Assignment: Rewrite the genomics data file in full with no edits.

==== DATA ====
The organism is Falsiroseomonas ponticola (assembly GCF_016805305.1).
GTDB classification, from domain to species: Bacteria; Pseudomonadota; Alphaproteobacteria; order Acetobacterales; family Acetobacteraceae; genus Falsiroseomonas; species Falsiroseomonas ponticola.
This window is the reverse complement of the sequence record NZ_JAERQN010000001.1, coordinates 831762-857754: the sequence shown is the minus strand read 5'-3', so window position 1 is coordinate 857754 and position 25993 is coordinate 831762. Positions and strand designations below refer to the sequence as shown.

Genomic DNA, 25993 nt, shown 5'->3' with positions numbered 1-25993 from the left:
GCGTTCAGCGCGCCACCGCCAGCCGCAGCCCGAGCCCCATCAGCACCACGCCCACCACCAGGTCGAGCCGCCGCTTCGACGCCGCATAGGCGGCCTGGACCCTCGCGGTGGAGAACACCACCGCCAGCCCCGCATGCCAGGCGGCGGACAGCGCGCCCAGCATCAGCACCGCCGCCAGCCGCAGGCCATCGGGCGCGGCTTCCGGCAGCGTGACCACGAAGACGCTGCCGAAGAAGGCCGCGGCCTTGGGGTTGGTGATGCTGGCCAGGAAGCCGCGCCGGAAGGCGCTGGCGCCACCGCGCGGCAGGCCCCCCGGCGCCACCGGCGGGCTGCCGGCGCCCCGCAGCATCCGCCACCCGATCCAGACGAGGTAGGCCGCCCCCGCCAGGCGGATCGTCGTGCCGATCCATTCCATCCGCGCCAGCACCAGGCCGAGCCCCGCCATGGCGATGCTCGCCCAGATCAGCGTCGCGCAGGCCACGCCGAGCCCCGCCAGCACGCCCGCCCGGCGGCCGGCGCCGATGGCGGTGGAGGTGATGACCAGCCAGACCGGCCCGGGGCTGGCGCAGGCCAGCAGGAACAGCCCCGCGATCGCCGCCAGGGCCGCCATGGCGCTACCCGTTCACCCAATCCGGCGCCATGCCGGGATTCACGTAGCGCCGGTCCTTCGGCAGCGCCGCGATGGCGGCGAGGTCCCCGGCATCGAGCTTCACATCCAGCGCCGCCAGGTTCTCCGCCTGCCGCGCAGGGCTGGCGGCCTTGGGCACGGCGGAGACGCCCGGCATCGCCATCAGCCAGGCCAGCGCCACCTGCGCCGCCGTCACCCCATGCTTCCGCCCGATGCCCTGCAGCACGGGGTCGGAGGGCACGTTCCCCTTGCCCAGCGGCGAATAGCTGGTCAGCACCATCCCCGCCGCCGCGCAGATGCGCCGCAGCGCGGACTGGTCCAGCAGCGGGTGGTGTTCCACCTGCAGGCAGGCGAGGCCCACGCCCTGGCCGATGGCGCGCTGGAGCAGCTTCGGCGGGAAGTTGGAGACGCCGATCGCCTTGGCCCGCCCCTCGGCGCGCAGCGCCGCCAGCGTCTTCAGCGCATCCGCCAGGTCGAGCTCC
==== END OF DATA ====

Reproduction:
The organism is Falsiroseomonas ponticola (assembly GCF_016805305.1).
GTDB classification, from domain to species: Bacteria; Pseudomonadota; Alphaproteobacteria; order Acetobacterales; family Acetobacteraceae; genus Falsiroseomonas; species Falsiroseomonas ponticola.
This window is the reverse complement of the sequence record NZ_JAERQN010000001.1, coordinates 831762-857754: the sequence shown is the minus strand read 5'-3', so window position 1 is coordinate 857754 and position 25993 is coordinate 831762. Positions and strand designations below refer to the sequence as shown.

Genomic DNA, 25993 nt, shown 5'->3' with positions numbered 1-25993 from the left:
GCGTTCAGCGCGCCACCGCCAGCCGCAGCCCGAGCCCCATCAGCACCACGCCCACCACCAGGTCGAGCCGCCGCTTCGACGCCGCATAGGCGGCCTGGACCCTCGCGGTGGAGAACACCACCGCCAGCCCCGCATGCCAGGCGGCGGACAGCGCGCCCAGCATCAGCACCGCCGCCAGCCGCAGGCCATCGGGCGCGGCTTCCGGCAGCGTGACCACGAAGACGCTGCCGAAGAAGGCCGCGGCCTTGGGGTTGGTGATGCTGGCCAGGAAGCCGCGCCGGAAGGCGCTGGCGCCACCGCGCGGCAGGCCCCCCGGCGCCACCGGCGGGCTGCCGGCGCCCCGCAGCATCCGCCACCCGATCCAGACGAGGTAGGCCGCCCCCGCCAGGCGGATCGTCGTGCCGATCCATTCCATCCGCGCCAGCACCAGGCCGAGCCCCGCCATGGCGATGCTCGCCCAGATCAGCGTCGCGCAGGCCACGCCGAGCCCCGCCAGCACGCCCGCCCGGCGGCCGGCGCCGATGGCGGTGGAGGTGATGACCAGCCAGACCGGCCCGGGGCTGGCGCAGGCCAGCAGGAACAGCCCCGCGATCGCCGCCAGGGCCGCCATGGCGCTACCCGTTCACCCAATCCGGCGCCATGCCGGGATTCACGTAGCGCCGGTCCTTCGGCAGCGCCGCGATGGCGGCGAGGTCCCCGGCATCGAGCTTCACATCCAGCGCCGCCAGGTTCTCCGCCTGCCGCGCAGGGCTGGCGGCCTTGGGCACGGCGGAGACGCCCGGCATCGCCATCAGCCAGGCCAGCGCCACCTGCGCCGCCGTCACCCCATGCTTCCGCCCGATGCCCTGCAGCACGGGGTCGGAGGGCACGTTCCCCTTGCCCAGCGGCGAATAGCTGGTCAGCACCATCCCCGCCGCCGCGCAGATGCGCCGCAGCGCGGACTGGTCCAGCAGCGGGTGGTGTTCCACCTGCAGGCAGGCGAGGCCCACGCCCTGGCCGATGGCGCGCTGGAGCAGCTTCGGCGGGAAGTTGGAGACGCCGATCGCCTTGGCCCGCCCCTCGGCGCGCAGCGCCGCCAGCGTCTTCAGCGCATCCGCCAGGTCGAGCTCC